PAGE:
President Jose Napoleon Duarte said today he was "perfectly satisfied" after his own investigation that four Dutch newsmen were killed by accident when a Salvadoran Army patrol clashed with guerrillas the journalists were accompanying.

The Salvadoran president defended the government's official report on the killing during an impromptu press conference at the Camino Real hotel, where television journalists, worried about a series of incidents in recent days with the security forces and the Army, told him they feared security forces were trying to intimidate journalists from moving freely around the country.

Duarte insisted the four Dutchmen had been killed when they were "moving in a guerrilla area with guerrilla protection" and after they met with an Army patrol. He promised that not only would he order the Army and security forces to respect the foreign press here but he would also conduct another investigation of the four Dutchmen's death in which journalists would be able to participate.

Insisting that the government "did not know they were there" in the area where the conflict occurred, Duarte asked, "If you want to go where we cannot protect you, how can we protect you?"

Duarte's press conference followed the release of the government's report on its hasty one-hour autopsy on the four dead Dutch journalists and an unidentified fifth dead man. Judicial officials said the autopsies showed no powder burns. Such burns would indicate the men were shot at short range, as those doubting the government's account have alleged.

The Dutch ambassador to Mexico is here making his own inquiry into the death of the television team--Jacobus Andries Koster, Hans Ter Lodewijk Laan, Johannes Willemsen and Jan Quiper.

The autopsy report said three of the four journalists had been shot in the head and the fourth had been shot in the heart and lungs. Some diplomats and colleagues of the dead journalists contend that the four may have been killed in cold blood after--not during--a confrontation between the Army and the guerrilla group that the journalists had joined only minutes earlier. Their stated purpose was to make a documentary on the antigovernment guerrilla movement in the Salvadoran countryside.

According to the autopsy report signed by Dr. Julio Alberto Chuvarria: Willemsen died of "multiple gunshot wounds that left his skull and brain completely destroyed;" Ter Laan was hit by two bullets in the chest that struck his heart and lungs; Koster died after being shot in the left eye and left leg, and Quiper died after being shot twice in the face. He also showed wounds across his abdomen that appeared to have been the result of shrapnel from a grenade.

The government said the four journalists were with guerrillas who, after spotting an Army patrol, opened fire, initiating a 40-minute exchange that resulted in eight dead, including the four journalists.

According to the government, three of the dead, apparently guerrillas, were buried at the scene. According to the government account, still unreleased in its entirety, the initial contact between the two forces was at 400 yards. Two of the unarmed journalists were alleged to have died in the initial firefight while two others ran down a ravine. They were cornered by the sergeant who led the patrol, the government reported, and he shot them with his M16 automatic rifle from a distance of 25 yards.

While the autopsy report said there were no powder burns on the bodies, one ballistics expert here, who did not want his name used, indicated that an M16 fired from more than three feet would not create powder burns on the body--only powder traces that would have to be detected by technical tests of the victims' clothing that apparently were not conducted by the Salvadoran government.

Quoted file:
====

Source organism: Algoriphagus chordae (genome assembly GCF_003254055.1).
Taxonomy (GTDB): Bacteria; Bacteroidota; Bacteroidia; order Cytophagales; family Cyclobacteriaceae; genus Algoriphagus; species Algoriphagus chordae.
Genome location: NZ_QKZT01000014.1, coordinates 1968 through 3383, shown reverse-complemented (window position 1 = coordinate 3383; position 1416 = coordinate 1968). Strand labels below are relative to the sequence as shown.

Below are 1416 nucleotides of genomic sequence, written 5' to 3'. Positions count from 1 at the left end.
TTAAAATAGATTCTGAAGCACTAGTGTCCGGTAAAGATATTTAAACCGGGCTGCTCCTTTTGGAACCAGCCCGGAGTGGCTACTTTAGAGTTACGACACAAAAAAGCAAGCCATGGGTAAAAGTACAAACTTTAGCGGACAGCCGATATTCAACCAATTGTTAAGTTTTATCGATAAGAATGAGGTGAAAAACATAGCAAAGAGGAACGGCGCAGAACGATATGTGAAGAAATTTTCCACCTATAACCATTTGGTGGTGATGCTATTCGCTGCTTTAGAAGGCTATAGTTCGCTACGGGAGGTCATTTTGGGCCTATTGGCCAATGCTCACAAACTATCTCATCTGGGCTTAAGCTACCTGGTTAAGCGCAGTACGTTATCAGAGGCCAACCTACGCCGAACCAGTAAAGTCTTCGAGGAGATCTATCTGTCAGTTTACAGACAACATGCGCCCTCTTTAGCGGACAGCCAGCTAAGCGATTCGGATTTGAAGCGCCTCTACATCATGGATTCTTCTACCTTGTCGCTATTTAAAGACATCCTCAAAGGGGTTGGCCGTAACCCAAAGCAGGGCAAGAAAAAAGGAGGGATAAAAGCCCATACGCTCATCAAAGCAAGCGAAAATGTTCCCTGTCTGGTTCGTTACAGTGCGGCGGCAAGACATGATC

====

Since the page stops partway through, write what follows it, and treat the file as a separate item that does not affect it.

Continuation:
Various sources here, foreign and Salvadoran, have raised questions about the precision of the killing of the four journalists, noting that in armed combat it is rare that all who are attacked are killed outright. They also noted that there were no wounded combatants.

Reports that the journalists had been followed by a suspicious vehicle when they left the capital for their rendezvous--as well as the knowledge that the four had been interrogated earlier by security forces--have raised the possibility that the four might have been set up by the security forces to intimidate other journalists seeking contact with the antigovernment guerrillas.

Following the deaths of the four journalists, several television teams have had run-ins with security forces in the countryside.

Today, two American freelance television reporters, working with ABC, were stopped by armed men outside their hotel as they were leaving for the airport. The two said they were not threatened but their driver was questioned closely. They said they would take a later flight, accompanied to the airport by an escort from the U.S. Embassy.

It was against the background of such incidents that Duarte came to the hotel to offer assurances.

There are now more than 300 foreign journalists in El Salvador to cover the March 28 national elections and there has been deep resentment of the press expressed by extreme rightists, who have not been pleased by the press coverage of El Salvador.

The day the four journalists were killed, an extreme group, a self-styled "death squad," issued a list of 34 foreign and Salvadoran journalists--as well as the name of the U.S. public affairs officer at the embassy here--as targets for future assassinations. The four Dutch journalists were not on that list.

[In a separate development, United Press International quoted court sources as saying that 12 civilian militiamen had been arrested for the mass hanging and machete slayings of 19 civilians, including 12 children, on March 4. They said 18 others, including two police officers, were being sought.]